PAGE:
The worst is, that he picks his skin with his nails, makes it to bleed already for one year. When the scabs heal, he removes them, and scrubs them, and injures himself again and again, from time to time.
We have a doctor, who works with him - doing relaxing meditation with him, working with his hands, trying to convince him, that his hands are wonderful and beautiful, etc. He does honey massage of his hands, and the skin is really looks much nicer now. Also my son needs to take care, massage with honey his skin by himself, too. Doctor explained us, that my son needs to actively take care of his hands himself.

I understand, he has anxiety.
I know, he is maybe missing serotonin in his brain. But I'll never give him drugs. I bought GABA - which supplies neurotransmitters with serotonin, and vitamin B-complex and B12, B6, C and few others.
I made a huge have metal detox treatment with our homeopatist, and many metals came out from my son's body, throughout the period from 2006 to now.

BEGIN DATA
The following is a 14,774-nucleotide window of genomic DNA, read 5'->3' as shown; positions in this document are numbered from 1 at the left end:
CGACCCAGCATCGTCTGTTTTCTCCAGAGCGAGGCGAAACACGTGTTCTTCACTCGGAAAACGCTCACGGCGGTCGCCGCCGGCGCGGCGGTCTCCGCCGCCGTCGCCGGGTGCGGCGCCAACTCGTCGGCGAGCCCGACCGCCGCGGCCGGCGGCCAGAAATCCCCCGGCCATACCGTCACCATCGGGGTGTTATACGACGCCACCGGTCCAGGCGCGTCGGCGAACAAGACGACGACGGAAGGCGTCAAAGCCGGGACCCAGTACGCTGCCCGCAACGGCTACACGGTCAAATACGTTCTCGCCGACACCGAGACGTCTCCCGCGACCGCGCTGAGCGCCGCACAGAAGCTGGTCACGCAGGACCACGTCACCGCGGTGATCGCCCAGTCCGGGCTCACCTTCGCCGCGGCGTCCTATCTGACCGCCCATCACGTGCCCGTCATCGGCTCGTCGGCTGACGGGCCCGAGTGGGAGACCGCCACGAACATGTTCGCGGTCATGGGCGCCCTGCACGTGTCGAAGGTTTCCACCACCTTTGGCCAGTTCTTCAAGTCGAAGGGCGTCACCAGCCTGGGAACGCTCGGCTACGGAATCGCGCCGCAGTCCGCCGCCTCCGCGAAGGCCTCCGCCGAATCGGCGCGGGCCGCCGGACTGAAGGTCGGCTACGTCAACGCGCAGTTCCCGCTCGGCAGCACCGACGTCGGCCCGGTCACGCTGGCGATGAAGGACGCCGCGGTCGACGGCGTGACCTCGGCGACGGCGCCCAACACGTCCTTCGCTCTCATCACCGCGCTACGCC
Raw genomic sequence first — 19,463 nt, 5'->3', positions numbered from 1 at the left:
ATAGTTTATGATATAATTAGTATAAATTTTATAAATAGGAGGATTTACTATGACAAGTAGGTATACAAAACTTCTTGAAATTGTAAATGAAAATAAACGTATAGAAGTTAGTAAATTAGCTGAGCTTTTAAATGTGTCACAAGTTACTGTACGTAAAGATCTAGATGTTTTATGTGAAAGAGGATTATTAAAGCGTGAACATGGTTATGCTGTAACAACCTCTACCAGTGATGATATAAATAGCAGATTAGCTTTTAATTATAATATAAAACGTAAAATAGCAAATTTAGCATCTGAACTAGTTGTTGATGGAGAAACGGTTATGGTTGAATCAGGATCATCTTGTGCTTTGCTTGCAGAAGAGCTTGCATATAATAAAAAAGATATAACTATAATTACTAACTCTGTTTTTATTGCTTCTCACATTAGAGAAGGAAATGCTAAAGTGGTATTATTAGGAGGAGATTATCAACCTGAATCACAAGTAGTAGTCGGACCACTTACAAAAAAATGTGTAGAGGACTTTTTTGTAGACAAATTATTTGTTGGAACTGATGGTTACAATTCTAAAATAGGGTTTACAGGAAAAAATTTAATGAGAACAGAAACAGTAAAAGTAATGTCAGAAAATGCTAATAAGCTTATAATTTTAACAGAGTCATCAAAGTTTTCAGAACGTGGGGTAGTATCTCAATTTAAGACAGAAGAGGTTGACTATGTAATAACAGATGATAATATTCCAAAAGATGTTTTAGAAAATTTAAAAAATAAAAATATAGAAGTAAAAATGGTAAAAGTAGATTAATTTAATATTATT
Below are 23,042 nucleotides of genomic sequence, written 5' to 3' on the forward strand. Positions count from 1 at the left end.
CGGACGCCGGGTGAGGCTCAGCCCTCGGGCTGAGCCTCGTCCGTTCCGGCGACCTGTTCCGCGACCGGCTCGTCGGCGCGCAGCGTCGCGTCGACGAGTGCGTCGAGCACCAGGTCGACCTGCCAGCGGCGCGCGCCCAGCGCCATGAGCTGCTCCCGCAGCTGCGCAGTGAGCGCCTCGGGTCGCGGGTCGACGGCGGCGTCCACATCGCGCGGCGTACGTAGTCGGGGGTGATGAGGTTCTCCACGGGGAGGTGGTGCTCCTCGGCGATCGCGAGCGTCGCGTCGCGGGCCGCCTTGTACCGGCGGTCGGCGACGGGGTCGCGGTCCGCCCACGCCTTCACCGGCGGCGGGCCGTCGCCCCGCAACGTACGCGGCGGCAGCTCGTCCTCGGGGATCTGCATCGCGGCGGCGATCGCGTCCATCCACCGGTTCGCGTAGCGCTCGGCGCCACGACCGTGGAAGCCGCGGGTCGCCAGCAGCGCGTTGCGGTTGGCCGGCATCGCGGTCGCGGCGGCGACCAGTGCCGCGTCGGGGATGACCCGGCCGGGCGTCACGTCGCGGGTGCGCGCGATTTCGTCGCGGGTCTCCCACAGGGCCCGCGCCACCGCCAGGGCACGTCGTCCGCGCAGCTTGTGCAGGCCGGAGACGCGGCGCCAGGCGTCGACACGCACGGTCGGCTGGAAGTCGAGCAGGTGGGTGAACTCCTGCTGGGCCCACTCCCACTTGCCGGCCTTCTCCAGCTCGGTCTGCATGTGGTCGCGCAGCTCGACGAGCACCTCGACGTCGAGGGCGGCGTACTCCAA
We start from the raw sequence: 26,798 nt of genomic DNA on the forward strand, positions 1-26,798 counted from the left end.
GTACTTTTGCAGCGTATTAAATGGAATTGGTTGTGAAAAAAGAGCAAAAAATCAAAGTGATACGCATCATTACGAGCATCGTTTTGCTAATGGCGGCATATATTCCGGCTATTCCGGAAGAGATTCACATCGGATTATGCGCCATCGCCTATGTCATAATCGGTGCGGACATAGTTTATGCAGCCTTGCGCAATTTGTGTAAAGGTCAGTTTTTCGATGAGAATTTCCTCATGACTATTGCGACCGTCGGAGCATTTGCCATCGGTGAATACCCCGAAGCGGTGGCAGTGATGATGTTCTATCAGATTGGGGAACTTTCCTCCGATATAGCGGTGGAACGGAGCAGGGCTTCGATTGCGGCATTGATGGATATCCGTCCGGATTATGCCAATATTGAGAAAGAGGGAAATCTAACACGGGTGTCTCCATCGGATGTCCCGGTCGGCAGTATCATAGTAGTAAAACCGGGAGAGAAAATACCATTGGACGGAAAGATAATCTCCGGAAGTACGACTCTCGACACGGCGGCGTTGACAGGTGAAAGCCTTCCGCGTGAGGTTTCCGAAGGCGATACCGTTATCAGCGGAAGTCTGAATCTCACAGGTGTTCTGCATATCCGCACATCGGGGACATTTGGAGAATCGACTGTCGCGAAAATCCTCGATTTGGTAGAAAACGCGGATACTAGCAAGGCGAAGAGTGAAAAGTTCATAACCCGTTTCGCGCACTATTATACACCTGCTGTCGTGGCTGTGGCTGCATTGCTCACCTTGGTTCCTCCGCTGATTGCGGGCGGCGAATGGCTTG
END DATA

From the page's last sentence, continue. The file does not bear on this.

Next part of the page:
I know, I need to be patient.
But how should I work on his schedule. My animation helps him to focus on science, but not on the schedule.
Please, help me with advice. How to work with my son on changing from one activity to another - so one day he'll do it all by himself: getting up, dressing, eating, preparing to school and go to the car in the morning and coming home, eating, doing some homework /with me or by himself/, preparing for bed and going to sleep in the evening?

I'd appreciate every advice. I know, it can take 3-4 years, but I'd like to understand long term strategy and how to deal with it every day?
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Joined: Thu Oct 14, 2010 3:45 pm

Re: Obsessive Behavoirs and Anxiety

Postby BeckyDamgaard » Tue Oct 19, 2010 2:51 pm

Hi Anita,

I'm Becky and I am a Son-Rise Program Teacher here at The Autism Treatment Center or America. You have been doing such a wonderful job of helping your son up until now and it's really inspiring to hear how far he has come thanks to your hard work!

I would recommend that you work one to one with him on the self-help skills that you are wanting to teach him in a non-distracting environment, much like you do when you work on academics with him.